Not that it’s the most important thing in the world, but Russia is underrated for its charm. The smirkers who populate the American media never include any Russian entrants on their lists of the “twenty most appealing tourist destinations” and the like. (Israel, on the other hand, seems to me overrepresented in these categories.)
Is there no web publication that will hymn the glories of the raffish street life of Lenino-Nizhnevartovsk? The vibrant “local color” of the open markets in Tyumen and Molotov-Chelyabinsk, where the picturesquely decrepit peasant women sit in the mud near the bus stops in their headscarves and Soviet galoshes, chewing the air with toothless mouths, peddling off the top of salvaged wooden crates handfuls of dried smelt or folded napkins’ worth of tasty homegrown beets?
Is there really nothing that our “lifestyle media” will say for the vibrant culture of Stalino-Nizhnekamsk, on the square of which, in the shadow of one of the finest Stalin statues still extant in the Russian Federation, stout taximen sit in their Brezhnev-era jalopies? They are surly and hostile like lovable rogues from the pages of Babel, and they listen that to wonderfully violent gangland subgenre of Russian pop known as “sovok.” Glowering and watchful, they smoke fragrant Kazakh cigarettes and scratch at their tattooed nipples under their sleeveless shirts.
Even Moscow, at this point having surpassed Saint Petersburg as the premier Russian city, never seems to make the grade for the toilers in our digital media gardens. Can the lords of the Western travel media really be insensible to the glories of that delightful burg?
On my tour of Russia a little more than two years ago with a group of other Midwestern converts to Russian Orthodoxy, I was thrilled by the sight of the war amputees of the Donbass, swarming around the entrances to the Metro stations on the Garden Ring, begging for kopecks as the sleet pounded down, their stump-legs and hip-remnants stapled to the rolling dollies on which they pushed themselves through the black, wet filth. How heroic they seemed—stunted Russian gods, there under the leaden sky, in the air pungent with the bracing stench of cheap gasoline from the Russian capital’s 14 million gargantuan SUVs, which roll in columns over the sidewalks with blithe freedom. What humanity, in the best sense, these maimed soldiers showed! What a testament they are to the strength of the human spirit!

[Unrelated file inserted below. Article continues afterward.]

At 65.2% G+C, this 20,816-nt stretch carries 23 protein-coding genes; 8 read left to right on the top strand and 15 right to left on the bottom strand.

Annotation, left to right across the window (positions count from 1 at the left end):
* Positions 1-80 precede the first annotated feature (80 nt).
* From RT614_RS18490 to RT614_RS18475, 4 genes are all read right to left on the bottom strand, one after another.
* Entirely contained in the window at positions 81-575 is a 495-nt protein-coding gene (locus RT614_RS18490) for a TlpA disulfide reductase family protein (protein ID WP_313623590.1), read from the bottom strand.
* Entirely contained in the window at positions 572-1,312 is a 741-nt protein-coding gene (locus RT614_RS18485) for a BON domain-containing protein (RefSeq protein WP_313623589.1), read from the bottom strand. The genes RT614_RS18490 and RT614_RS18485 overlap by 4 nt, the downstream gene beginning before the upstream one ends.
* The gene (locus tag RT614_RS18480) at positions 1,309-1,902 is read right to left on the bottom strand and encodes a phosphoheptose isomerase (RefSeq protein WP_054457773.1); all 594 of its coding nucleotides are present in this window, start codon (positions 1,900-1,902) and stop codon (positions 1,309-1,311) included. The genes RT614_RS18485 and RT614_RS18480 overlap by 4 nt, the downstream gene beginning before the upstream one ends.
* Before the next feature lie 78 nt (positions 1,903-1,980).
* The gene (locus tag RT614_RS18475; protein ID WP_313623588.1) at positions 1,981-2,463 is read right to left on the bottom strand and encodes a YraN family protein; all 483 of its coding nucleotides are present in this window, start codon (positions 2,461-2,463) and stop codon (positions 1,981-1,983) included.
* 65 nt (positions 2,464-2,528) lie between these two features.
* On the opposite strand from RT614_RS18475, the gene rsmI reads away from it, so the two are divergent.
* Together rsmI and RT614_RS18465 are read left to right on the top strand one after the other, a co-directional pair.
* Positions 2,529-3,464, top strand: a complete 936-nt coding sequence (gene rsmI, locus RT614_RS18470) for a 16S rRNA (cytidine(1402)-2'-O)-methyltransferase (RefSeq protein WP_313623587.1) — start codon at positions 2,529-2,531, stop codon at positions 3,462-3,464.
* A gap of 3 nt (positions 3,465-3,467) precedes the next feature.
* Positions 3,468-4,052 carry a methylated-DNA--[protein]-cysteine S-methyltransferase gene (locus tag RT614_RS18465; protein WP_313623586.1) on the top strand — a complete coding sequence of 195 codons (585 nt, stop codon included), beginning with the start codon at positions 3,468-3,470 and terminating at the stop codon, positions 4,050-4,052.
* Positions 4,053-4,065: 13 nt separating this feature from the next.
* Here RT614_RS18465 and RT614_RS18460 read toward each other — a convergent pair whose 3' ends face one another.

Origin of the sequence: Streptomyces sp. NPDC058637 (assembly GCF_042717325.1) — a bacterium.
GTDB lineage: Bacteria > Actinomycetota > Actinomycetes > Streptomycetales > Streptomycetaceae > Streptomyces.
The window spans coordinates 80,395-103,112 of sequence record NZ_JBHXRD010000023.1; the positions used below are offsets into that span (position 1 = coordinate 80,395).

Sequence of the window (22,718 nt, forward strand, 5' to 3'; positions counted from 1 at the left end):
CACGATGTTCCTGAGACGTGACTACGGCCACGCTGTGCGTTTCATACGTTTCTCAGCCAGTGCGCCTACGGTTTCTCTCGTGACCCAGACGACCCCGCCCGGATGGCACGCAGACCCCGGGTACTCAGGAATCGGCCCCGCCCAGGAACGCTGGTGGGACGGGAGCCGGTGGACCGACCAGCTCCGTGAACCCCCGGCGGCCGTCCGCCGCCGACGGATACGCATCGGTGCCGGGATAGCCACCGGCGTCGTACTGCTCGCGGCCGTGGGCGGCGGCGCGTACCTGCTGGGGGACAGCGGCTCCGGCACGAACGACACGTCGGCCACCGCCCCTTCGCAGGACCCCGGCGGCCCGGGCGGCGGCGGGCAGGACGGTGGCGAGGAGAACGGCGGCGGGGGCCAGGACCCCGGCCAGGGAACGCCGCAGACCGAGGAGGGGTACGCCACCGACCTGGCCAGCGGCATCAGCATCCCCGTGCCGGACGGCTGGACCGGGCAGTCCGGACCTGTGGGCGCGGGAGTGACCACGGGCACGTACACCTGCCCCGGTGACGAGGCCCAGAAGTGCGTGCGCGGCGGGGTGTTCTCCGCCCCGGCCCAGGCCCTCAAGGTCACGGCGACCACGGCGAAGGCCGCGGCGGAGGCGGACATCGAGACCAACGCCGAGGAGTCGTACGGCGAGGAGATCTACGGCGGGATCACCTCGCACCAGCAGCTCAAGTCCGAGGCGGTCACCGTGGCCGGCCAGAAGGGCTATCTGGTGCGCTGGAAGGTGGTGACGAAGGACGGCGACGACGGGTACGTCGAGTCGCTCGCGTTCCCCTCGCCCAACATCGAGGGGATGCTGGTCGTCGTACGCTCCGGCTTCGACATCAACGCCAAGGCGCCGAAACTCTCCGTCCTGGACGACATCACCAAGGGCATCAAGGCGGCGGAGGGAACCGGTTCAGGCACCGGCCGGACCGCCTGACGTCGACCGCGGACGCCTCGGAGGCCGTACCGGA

Do the Jewish gentlemen who run our media really believe there are so few Westerners who would like to see such heartwarming spectacles?
I often think the Kremlin would do well by channeling its generous energies away from projects like helping the people of Syria and the Donbass and towards itself. What if Russia were to take a page from Israel and initiate something like a Birthright program? It would take young Westerners to Russia and educate them in the pleasures of Russian life as it is splendidly lived today. The difference would be that participants in this program would not have to be of Russian blood, as Birthright participants must be of Jewish descent. The Russian program would be open to all: big-hearted, friendly, welcoming, catholic—just like Russia herself.
Meanwhile, I think there’s a “killing” to be made in a book that exposes Americans to the winsome nature of Russian life. I have in mind a sort of Russian analogue to Peter Mayle’s “A Year In Provence,” that bestseller that distilled for foreign readers the magic of life in the Midi (and, incidentally, confirmed a young John M. Harris in his Francophilia). Writing such a book would serve me as a project for nine months or so, and swell the modest coffers of our Benedict Option homestead.
The trick would be to convince Mother, a “true homebody,” to spend the requisite year in Moscow or another Russian place prior to writing.
I must think about this.
But let us banish melancholy, for, on Easter, the GLORIOUS PASCHA, CHRIST HAS RISEN!
“Let God arise and let his enemies be scattered! Let those who hate him flee from before his face! As smoke vanishes, so let them vanish; as wax melts before the fire, so the sinners will perish before the face of God. But let the righteous be glad! This is the day which THE LORD has made, let us celebrate and be glad in it!”
The Epitaphios has been carried through the Holy Doors and placed upon the altar! The Paschal Troparian has been sung:
CHRIST IS RISEN FROM THE DEAD,
TRAMPLING DOWN DEATH BY DEATH,
AND GRANTING LIFE
TO THOSE IN THE TOMBS!
KHRISTOS VOSKRES IZ MERTVIKH,
SMERTUYU SMERT POPRAV
I SUSCHIM V GROBE
KHRISTOS ANESTI EK NEKRON
THANATO THANATON PATISAS,
KAI TOIS EN TOIS MNEMASI
O most joyous and convivial Pascha, you have been revealed to us! O most smiling and delightful PASCHA that opens the gates of Heaven! O PASCHA most mystical and highly perfected! O most venerable PASCHA that causeth the wicked to perish!
Sing, Jerusalem, for the GLORIOUS BRIDEGROOM, CHRIST, He who hath harrowed Hell, prances on cheerful feet from the grave! Our Lord, THE LOGOS, riseth!
O Mary, DIVINE THEOTOKOS, rejoice now and always in the Resurrection of your Son!